Of course, when you think mentoring, you know that sometimes one-to-one mentoring is the very best option. The mentee has the full attention of the mentor. Lessons can be catered for the mentee’s pace, their unique inquiries, and one can be coached through the physical steps of a process.
My first experience with one-to-one mentoring came on my birthday! James Adinaro of The FitRV provided my most memorable gift that year when he took me for my first RV dump. That one still goes down as one of the best presents ever! (And again – not available through Amazon).
Being part of an RV community has afforded us countless opportunities to learn from others, and we have taken advantage of many impromptu training sessions from a variety of owners who have graciously extended their time, knowledge, and support. In our day-to-day van life, we often find ourselves quoting another user, recalling sage advice offered to us, and recounting maintenance methods modeled for us.
Funny how our van was designed for two travelers and yet we seem to carry so many members of our community with us.
Part 2 - Giving the Gift of Mentorship
What goes around, comes around. And we mean that in the most positive way.
We will never be done learning; our questions simply become more advanced. Yet it doesn’t take long before even a newbie has something to offer in the way of mentorship. Experienced RV owners have an amazing opportunity to demonstrate regifting at its best.
Never has this been truer than in our current COVID times. The desire to get out and travel safely has boosted RV sales. There are so many new users out there with endless questions – questions that we all had at one time. These may very well be rig specific, or they could be quite general. Regardless, now is the time to pay it forward to grow this RV community that we love so much.
In these current times and beyond, we look for ways to share our knowledge. Contributing to online forums, assisting via phone-calls or texts, and meeting in person when appropriate.
Sometimes as a mentor your role is that of a consultant who provides a much-needed specific factual answer to a straightforward question. “How do I turn the LP off?” “Where is the filter for the water pump?” “Which fuse controls my 110 outlets?” Access to this knowledge is priceless. By providing facts you save the mentee hours of searching and allow them to spend their energy on bigger things.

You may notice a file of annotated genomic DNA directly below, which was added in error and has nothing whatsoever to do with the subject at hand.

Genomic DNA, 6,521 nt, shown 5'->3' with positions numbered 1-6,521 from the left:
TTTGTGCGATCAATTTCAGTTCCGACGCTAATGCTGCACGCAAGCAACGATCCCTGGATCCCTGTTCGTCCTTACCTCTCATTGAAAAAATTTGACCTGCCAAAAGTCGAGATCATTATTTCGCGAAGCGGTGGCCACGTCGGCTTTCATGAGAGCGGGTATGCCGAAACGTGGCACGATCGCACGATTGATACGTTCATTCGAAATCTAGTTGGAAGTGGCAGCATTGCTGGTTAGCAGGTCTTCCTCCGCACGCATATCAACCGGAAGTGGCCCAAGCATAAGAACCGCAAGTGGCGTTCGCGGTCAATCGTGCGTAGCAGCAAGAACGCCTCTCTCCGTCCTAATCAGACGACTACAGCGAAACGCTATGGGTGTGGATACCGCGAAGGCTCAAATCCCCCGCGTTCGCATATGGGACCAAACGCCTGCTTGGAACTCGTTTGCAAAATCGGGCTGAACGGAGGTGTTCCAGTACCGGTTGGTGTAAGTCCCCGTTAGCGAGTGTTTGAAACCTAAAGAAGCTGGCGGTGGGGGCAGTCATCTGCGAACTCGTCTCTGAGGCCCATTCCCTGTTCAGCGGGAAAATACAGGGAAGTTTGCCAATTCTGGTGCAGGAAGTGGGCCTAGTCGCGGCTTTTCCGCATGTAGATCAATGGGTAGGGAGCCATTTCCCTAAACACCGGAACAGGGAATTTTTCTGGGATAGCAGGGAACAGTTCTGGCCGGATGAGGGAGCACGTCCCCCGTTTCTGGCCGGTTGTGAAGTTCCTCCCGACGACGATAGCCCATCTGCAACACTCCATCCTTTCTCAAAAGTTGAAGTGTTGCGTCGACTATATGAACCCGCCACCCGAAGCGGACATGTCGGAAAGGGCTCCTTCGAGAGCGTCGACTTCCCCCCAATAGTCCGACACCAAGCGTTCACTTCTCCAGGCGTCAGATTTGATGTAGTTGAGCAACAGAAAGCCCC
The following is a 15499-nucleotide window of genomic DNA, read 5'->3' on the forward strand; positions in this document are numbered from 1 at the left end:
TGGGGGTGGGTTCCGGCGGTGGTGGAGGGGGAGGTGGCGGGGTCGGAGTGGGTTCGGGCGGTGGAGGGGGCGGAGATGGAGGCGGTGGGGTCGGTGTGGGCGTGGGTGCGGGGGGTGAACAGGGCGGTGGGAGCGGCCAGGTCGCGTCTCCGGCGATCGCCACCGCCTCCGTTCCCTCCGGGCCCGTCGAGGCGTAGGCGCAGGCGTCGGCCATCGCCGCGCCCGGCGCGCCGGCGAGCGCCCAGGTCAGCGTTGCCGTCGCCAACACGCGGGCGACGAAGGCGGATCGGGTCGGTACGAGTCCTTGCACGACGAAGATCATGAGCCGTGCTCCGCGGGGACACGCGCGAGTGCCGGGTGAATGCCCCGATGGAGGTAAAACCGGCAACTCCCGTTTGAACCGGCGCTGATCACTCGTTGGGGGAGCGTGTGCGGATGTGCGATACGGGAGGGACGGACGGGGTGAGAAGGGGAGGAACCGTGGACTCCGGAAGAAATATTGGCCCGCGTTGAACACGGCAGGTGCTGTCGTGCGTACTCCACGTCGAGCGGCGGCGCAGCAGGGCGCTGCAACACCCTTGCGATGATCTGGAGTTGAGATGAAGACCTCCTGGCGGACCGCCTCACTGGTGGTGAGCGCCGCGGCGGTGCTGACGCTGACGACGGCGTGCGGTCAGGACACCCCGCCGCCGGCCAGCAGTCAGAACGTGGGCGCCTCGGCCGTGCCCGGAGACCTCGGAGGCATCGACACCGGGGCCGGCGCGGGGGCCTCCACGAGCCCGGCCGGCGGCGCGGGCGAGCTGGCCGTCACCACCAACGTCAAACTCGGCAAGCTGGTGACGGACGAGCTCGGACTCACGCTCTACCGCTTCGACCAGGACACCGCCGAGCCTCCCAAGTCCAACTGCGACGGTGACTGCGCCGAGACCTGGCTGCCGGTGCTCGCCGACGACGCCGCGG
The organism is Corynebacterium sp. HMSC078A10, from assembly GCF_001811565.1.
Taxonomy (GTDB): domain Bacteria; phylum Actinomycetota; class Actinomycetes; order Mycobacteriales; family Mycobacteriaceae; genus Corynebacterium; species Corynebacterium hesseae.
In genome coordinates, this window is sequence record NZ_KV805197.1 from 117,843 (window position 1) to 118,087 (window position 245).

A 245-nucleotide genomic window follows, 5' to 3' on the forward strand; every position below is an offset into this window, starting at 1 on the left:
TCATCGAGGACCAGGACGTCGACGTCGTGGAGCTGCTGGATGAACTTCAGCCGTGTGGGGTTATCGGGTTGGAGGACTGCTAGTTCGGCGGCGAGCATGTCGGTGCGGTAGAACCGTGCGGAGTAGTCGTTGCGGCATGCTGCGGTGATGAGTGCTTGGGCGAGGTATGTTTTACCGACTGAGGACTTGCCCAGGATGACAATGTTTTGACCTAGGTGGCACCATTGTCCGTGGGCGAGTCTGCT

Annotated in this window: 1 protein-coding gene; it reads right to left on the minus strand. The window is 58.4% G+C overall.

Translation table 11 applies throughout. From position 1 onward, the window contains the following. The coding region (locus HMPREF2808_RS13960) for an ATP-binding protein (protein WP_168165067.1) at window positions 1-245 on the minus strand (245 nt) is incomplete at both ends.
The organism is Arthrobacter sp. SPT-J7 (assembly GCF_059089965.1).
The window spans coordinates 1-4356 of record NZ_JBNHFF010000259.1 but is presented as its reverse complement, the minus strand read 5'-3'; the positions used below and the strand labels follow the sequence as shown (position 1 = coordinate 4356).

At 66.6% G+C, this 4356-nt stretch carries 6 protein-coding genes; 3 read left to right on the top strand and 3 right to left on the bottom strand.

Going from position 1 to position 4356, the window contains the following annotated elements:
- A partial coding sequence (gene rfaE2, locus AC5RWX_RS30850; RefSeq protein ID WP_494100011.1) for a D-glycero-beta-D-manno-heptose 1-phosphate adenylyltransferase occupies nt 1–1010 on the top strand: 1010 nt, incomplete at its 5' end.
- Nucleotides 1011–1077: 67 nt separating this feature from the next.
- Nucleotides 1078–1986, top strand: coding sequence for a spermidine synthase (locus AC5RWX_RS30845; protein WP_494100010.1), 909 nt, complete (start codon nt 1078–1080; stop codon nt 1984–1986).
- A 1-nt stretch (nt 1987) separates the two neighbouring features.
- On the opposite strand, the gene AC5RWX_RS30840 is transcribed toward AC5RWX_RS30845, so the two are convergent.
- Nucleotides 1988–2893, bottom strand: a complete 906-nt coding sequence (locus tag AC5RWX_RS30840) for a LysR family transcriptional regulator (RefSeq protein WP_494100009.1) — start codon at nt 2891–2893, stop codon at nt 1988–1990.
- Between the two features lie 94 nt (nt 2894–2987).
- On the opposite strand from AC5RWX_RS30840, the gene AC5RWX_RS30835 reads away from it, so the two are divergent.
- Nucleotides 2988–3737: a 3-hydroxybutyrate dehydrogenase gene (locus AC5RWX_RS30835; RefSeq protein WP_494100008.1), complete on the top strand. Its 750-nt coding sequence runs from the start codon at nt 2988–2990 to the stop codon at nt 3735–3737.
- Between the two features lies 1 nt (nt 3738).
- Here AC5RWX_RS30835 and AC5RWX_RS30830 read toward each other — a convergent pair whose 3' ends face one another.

At other times, your mentor role may mirror that of a counselor. The mentee's questions are open ended. In this case, a thoughtful informative discussion far outweighs a single answer. “What factors should be considered when deciding if it’s time to winterize?” “What impacts RV travel when taking a pet along?” “What considerations are useful when planning a budget for a cross-country trip?”
In both of these roles, consultant and counselor, we have learned from experience the importance of good listening and letting the mentee communicate what is needed.
Once at a campground, a new RVer wanted to know how to empty the black tank. Here was our chance to pay forward that birthday present from James! We were ready to coach, model, and instruct all things tank related plus more. Our enthusiasm was curbed when after sharing just two steps in the process the mentoring session was brought to an end for a coffee break. The mentee's most burning question had been answered. She knew her learning style; nothing else was going to stick in her brain pre-caffeine.
Another time we went for a weekend camping trip with someone who was new to RVing. Instead of wanting to learn about the systems in the van, she was curious about how to book campgrounds, choose local hikes, and share meals.
Establishing the topics to be addressed goes a long way in assuring satisfaction.
As a cheerleader, it’s important to provide encouragement when newbies get tripped up and enthusiasm when they succeed. Stefany Adinaro of The FitRV is a master at this cheerleading thing! A mentor is a trusted, knowledgeable ally. Genuine cheerleading, in whatever form is natural to you, goes a long way in establishing the trust and comfort that is fundamental to learning.
During this season of giving thanks and giving gifts, we are reminded again of the many people who have contributed to our enjoyment of van life. They have answered our questions, guided our thinking, and rooted for us along the way.
What gifts of mentorship could you distribute during this holiday season and beyond?